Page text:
Drilling further into these numbers, it can be seen that larger countries (in terms of population levels) in the developed world generally tended to fare well in terms of Olympic medal wins in Rio, but the same rule did not apply to large states in the developing world, as evidenced in the previous point. The differences in medal win levels between developed states/the “Global North” and developing states/the “Global South” is well evident in the fact that developed states/the “Global North” accounted for 74.3% of all medal wins at the Rio Games; almost three-quarters of all the medals won at these Games. This level actually marks a rather lower level of medal win success for developed states/the “Global North” as contrasted with the overall trend observed across the history of the (modern) Summer Olympic Games. Since 1896, developed states/the “Global North” have accounted for over five in six (86.4%) of all the medals won at these all of these Games. The number of medal wins by developing states/the “Global South” amounted to a level of around ten percent for most of the history of the modern Games, but the number of medals wins by these states increased from the 1980s onwards in lines with improving success levels for African states, such as Kenya and Ethiopia, in the athletics and the emergence of China as an Olympic superpower.
So levels of economic development do appear to have a significant bearing on the ability of states to win significant numbers of Olympic medals. For instance, the improvement in Great Britain’s medal win levels in the run up to the 2012 London Games, with this continuing into the 2016 Games in Rio, is largely down to an increased level of investment into Olympic sportswomen/sportsmen, linked to an injection of cash from the National Lottery funds. This level of investment would be beyond the means of the world’s poorest states, although some developing states can translate a natural ability in certain sports (as for instance in the cases of Kenya/Ethiopia and long distance running) into significant medal wins. However, GDP per capita is not necessarily a good predictor of Olympic success levels. A number of the states with the highest GDP per capita levels on the globe – namely Luxembourg, Brunei, Kuwait, San Marino, Iceland and Oman – failed to wins medals at the 2016 Rio Games, while a number of other states that fell into this group of high GDP per capita states – such as Qatar – only won one medal at the Games. As all of these are very small states, this could suggest that the size of a state’s economy could amount to a better predictor of Olympic Games success levels. This is borne out by the fact that nearly all of the states with the largest economies on the globe (in terms of Total GDP levels) figured on the Rio 2016 medals table – the only exception really being Saudi Arabia (with 20th largest economy on the globe). Indeed, nearly all of the states accounting for the fifteen largest economies on the globe – with the exceptions of India and Mexico – figure prominently on the Rio 2016 medals table, with the ten top ten countries on the Rio medals table being drawn exclusively from this list of states. (By contrast, the states with the smallest economies to win Olympic medals at the Rio Games included Grenada, Burundi, Fiji, Kyrgyzstan, Moldova and Tajikistan.)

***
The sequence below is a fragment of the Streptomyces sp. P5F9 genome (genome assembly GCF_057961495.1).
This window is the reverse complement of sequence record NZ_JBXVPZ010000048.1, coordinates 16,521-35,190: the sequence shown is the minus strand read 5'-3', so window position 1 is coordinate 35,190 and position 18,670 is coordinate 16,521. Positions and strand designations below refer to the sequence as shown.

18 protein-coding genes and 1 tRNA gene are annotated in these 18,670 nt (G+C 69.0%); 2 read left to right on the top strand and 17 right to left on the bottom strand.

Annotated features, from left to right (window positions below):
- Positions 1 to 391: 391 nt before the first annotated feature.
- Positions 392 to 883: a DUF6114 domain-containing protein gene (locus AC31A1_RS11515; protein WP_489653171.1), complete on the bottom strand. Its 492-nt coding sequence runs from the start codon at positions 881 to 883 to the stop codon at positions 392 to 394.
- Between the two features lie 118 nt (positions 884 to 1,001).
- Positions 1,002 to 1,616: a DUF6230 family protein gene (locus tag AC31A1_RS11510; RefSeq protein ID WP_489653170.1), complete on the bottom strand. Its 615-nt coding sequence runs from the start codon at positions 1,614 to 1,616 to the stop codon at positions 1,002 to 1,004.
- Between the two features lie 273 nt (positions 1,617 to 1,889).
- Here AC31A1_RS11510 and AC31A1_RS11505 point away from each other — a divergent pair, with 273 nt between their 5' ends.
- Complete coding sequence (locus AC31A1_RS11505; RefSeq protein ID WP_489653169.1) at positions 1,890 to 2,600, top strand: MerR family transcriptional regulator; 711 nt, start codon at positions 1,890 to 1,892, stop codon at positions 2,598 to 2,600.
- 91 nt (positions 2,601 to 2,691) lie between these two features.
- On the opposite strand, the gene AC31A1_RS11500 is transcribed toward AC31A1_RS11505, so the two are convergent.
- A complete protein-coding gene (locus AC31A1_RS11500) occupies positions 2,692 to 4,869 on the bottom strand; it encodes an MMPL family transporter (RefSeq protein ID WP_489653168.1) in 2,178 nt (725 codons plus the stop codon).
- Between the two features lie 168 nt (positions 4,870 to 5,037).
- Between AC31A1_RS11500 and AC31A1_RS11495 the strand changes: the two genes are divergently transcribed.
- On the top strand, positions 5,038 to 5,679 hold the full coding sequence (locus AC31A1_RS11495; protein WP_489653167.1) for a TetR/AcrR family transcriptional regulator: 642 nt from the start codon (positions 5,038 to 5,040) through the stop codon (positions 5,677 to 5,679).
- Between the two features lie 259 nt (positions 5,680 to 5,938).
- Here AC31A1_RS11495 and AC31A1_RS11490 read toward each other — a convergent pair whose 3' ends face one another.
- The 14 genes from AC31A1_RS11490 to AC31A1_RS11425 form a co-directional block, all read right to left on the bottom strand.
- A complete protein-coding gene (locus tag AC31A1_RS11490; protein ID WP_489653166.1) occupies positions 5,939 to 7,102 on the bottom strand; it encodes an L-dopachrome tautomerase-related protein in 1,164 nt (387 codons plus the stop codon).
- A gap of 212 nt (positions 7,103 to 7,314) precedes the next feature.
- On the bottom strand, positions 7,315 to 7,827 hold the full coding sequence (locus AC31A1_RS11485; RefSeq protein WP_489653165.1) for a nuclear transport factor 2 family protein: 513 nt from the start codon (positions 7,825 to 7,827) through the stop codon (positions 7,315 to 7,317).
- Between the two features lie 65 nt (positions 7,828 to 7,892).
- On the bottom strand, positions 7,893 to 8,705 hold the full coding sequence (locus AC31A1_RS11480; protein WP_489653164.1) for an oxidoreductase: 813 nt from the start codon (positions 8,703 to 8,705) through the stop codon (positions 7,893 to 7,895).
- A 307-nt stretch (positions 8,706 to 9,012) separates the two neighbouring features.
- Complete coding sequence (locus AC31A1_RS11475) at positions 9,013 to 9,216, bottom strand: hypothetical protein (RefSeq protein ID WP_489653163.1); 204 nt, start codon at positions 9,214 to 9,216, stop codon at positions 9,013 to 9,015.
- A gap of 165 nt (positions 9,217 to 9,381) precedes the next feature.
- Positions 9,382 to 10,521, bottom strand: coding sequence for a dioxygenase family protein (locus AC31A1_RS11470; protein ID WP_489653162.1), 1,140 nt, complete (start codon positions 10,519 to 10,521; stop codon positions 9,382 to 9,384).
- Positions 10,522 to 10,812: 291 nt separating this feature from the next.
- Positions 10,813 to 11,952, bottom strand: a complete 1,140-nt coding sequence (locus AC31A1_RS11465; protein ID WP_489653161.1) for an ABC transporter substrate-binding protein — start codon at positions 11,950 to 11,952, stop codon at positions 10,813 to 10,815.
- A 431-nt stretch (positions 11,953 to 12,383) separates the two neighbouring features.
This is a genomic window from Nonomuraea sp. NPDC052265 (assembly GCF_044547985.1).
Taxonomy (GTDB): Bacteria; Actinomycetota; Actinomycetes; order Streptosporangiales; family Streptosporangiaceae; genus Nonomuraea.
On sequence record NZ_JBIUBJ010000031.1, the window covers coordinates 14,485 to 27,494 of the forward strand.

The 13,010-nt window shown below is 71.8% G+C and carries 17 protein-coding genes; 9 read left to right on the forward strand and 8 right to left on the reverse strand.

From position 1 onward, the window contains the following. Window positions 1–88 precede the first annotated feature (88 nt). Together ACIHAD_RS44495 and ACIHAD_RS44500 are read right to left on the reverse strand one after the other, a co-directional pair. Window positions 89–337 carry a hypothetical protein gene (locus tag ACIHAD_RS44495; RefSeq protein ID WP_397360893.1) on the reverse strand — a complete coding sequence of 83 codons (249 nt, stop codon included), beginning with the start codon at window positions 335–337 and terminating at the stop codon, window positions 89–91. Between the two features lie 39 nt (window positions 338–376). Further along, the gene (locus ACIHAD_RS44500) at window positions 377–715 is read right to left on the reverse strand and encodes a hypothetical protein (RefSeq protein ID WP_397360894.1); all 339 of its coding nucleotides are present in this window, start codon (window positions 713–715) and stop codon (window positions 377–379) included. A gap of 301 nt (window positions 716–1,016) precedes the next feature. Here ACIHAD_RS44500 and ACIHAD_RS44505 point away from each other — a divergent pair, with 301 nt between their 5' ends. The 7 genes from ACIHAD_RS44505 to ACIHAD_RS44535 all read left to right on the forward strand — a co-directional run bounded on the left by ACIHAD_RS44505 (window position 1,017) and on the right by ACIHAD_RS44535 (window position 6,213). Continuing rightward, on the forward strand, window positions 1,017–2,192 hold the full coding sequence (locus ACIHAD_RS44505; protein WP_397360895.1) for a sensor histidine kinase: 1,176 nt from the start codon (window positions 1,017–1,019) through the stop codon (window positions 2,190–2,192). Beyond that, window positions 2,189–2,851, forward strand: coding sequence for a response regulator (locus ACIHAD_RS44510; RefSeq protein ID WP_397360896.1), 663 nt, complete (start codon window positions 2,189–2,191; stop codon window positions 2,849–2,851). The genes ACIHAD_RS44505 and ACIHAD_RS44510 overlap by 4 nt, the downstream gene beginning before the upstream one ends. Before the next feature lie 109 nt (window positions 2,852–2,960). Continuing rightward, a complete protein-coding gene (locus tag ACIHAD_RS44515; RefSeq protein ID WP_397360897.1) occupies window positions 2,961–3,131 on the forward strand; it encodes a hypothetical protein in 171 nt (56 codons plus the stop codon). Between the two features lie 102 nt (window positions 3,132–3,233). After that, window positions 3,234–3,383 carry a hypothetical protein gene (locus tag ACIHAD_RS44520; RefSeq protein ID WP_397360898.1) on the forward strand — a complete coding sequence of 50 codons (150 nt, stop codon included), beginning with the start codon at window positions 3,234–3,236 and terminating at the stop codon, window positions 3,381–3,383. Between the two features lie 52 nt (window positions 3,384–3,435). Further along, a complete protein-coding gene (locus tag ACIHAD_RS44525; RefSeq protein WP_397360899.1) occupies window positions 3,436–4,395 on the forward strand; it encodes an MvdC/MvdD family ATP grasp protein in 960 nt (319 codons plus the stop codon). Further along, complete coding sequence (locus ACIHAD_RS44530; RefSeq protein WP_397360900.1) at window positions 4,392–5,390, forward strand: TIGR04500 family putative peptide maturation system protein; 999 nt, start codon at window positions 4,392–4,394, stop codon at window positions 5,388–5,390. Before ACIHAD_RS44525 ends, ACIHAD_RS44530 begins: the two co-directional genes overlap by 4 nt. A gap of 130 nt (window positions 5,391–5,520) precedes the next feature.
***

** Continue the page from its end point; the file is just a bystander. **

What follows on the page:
A number of states notably increased their number of medal wins at the Rio Games relative to the number of medals that they won at any of the four previous Games (Sydney 2000, Athens 2004, Beijing 2008 and London 2012). The most notable improvement here related to the USA, with that state winning 11 more medals that the number that they won at their best performance (110 medals at Beijing 2008) across the four previous Games. Other states that fell into this group (in order of improvement levels) were to include Azerbaijan (8 more medals than in their best performance at the four previous Games), Uzbekistan (7), Denmark (6), New Zealand (5), Croatia (4), Serbia (4), South Africa (4), Kazakhstan (4), Canada (4), Japan (3), Brazil (2), Cote d’Ivoire (2), Great Britain (2) and Malaysia (2). There is no particularly striking geography emerging here, although the list does include a number of Former Soviet states, as well as the most recent Hosts of the Games and the next state (Japan) to host the Games.
By contrast, some states experienced a notable decline in their medal winning performances at the Rio Games relative to their performances across the four previous Games. Russia, for instance, won 17 fewer medals than the lowest number of medals that they had won (73 in Beijing 2008) across the four previous Games. Other states that fell into this group (in order of improvement levels) were to include Ukraine (9 fewer medals than in their worst performance at the four previous Games), South Korea (7), Australia (6), Cuba (3), Belarus (3), Romania (3) and Latvia (2). As well as including a number of countries that hosted the Games in the not-too-distant past (Australia and South Korea possibly still on a “come down” after the highs experienced in terms of medal wins at the Games that these states hosted), this list also includes quite a number of Former Communist states.